Tag Archives: congress

Priority One: Campaign Finance Reform – A Plan

It should be obvious to all by now that the number one priority for America needs to be an overhaul of our campaign and lobbying processes.  The core objective needs to be to eliminate any and all conflicts of interest that prevent representatives from acting in the interest of their constituents.

Here’s the plan.

  1. Use Wiki technology to perfect language for a constitutional amendment (necessary because it must be able to stand on a par with the First Amendment) that will:
    1. Limit total campaign contributions individuals can make to the political process as a whole in any given year, tying increases over time to increases in the minimum wage.
    2. Allow for substantial public matching funds for campaigns demonstrating an ability to raise money via the small amounts above.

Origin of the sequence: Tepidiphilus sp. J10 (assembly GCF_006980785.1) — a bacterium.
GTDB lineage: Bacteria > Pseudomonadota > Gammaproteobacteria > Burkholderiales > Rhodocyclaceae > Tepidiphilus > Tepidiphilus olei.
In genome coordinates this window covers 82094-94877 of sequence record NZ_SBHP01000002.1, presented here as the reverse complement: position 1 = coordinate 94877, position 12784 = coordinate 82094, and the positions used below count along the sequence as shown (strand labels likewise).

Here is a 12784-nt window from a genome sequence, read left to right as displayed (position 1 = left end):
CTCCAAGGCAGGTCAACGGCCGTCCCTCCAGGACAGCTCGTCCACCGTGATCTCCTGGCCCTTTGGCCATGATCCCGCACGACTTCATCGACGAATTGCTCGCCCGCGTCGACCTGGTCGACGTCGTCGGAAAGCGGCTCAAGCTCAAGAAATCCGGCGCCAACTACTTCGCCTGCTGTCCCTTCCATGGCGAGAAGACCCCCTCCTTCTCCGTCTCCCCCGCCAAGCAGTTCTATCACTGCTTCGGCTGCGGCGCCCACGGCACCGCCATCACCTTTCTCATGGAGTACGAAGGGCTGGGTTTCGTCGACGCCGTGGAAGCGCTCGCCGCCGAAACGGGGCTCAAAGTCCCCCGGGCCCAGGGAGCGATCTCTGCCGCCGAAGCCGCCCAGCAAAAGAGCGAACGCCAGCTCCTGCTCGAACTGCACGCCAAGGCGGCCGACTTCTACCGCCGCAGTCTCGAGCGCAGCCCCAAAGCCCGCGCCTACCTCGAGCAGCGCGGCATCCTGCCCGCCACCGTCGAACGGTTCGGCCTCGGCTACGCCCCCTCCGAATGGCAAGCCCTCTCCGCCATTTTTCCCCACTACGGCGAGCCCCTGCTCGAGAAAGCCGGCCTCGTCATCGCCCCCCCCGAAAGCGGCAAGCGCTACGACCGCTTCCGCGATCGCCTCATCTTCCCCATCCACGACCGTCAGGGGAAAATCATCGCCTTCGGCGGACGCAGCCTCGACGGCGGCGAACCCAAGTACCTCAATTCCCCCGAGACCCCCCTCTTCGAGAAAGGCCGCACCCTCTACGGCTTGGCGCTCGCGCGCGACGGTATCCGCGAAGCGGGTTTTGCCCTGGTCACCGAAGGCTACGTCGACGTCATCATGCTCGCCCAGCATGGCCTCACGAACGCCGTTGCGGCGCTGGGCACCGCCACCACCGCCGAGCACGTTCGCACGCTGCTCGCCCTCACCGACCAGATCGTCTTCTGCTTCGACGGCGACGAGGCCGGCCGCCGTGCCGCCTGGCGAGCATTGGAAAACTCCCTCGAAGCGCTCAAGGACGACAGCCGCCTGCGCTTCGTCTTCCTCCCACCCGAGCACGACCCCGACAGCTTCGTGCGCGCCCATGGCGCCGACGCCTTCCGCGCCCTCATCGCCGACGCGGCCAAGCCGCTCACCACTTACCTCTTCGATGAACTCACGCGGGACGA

3. Ban campaign contributions from all sources other than individuals and government matching funds
    4. Eliminate the concept of corporate “personhood” and then subject corporate lobbying to strict limitations
    5. Limit the “revolving door” between regulators and the regulated
    6. Increase the maximum congressional district size to 100,000 citizens and end “gerrymandering”.
  2. Found organizations in all 50 states to promote legislative passage of said amendment among 3/4 of the states
  3. Stage “Solidarity” style demonstrations and general strikes until Congress ratifies
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What if the House of Representatives had 9,000 members instead of 435?